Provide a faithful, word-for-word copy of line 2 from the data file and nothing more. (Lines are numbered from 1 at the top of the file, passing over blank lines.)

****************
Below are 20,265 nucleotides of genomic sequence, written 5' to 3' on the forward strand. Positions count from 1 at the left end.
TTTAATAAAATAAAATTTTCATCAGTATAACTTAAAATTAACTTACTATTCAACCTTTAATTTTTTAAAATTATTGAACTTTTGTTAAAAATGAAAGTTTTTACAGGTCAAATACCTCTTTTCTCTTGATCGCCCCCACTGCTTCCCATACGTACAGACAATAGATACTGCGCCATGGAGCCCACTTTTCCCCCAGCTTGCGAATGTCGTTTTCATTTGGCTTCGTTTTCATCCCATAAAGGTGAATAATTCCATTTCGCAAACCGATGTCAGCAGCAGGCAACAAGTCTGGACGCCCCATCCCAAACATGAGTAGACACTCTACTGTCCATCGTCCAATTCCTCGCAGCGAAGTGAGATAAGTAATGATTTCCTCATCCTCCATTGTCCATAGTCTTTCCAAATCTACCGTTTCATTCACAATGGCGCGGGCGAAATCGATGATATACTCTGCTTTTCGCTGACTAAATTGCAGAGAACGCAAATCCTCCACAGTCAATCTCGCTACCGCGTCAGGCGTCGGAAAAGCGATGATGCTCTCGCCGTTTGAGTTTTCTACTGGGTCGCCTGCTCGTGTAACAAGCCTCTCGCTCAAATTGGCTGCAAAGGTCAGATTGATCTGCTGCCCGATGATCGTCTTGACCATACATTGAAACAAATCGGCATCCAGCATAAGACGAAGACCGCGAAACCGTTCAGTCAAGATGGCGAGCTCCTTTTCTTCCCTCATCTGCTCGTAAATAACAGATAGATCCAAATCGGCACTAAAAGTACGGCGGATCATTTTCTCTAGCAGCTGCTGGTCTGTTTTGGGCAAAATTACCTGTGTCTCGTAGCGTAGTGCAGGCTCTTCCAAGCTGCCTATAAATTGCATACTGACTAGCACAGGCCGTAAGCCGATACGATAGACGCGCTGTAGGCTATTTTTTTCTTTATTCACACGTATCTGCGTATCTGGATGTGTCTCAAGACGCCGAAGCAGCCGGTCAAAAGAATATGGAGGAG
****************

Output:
TTTAATAAAATAAAATTTTCATCAGTATAACTTAAAATTAACTTACTATTCAACCTTTAATTTTTTAAAATTATTGAACTTTTGTTAAAAATGAAAGTTTTTACAGGTCAAATACCTCTTTTCTCTTGATCGCCCCCACTGCTTCCCATACGTACAGACAATAGATACTGCGCCATGGAGCCCACTTTTCCCCCAGCTTGCGAATGTCGTTTTCATTTGGCTTCGTTTTCATCCCATAAAGGTGAATAATTCCATTTCGCAAACCGATGTCAGCAGCAGGCAACAAGTCTGGACGCCCCATCCCAAACATGAGTAGACACTCTACTGTCCATCGTCCAATTCCTCGCAGCGAAGTGAGATAAGTAATGATTTCCTCATCCTCCATTGTCCATAGTCTTTCCAAATCTACCGTTTCATTCACAATGGCGCGGGCGAAATCGATGATATACTCTGCTTTTCGCTGACTAAATTGCAGAGAACGCAAATCCTCCACAGTCAATCTCGCTACCGCGTCAGGCGTCGGAAAAGCGATGATGCTCTCGCCGTTTGAGTTTTCTACTGGGTCGCCTGCTCGTGTAACAAGCCTCTCGCTCAAATTGGCTGCAAAGGTCAGATTGATCTGCTGCCCGATGATCGTCTTGACCATACATTGAAACAAATCGGCATCCAGCATAAGACGAAGACCGCGAAACCGTTCAGTCAAGATGGCGAGCTCCTTTTCTTCCCTCATCTGCTCGTAAATAACAGATAGATCCAAATCGGCACTAAAAGTACGGCGGATCATTTTCTCTAGCAGCTGCTGGTCTGTTTTGGGCAAAATTACCTGTGTCTCGTAGCGTAGTGCAGGCTCTTCCAAGCTGCCTATAAATTGCATACTGACTAGCACAGGCCGTAAGCCGATACGATAGACGCGCTGTAGGCTATTTTTTTCTTTATTCACACGTATCTGCGTATCTGGATGTGTCTCAAGACGCCGAAGCAGCCGGTCAAAAGAATATGGAGGAG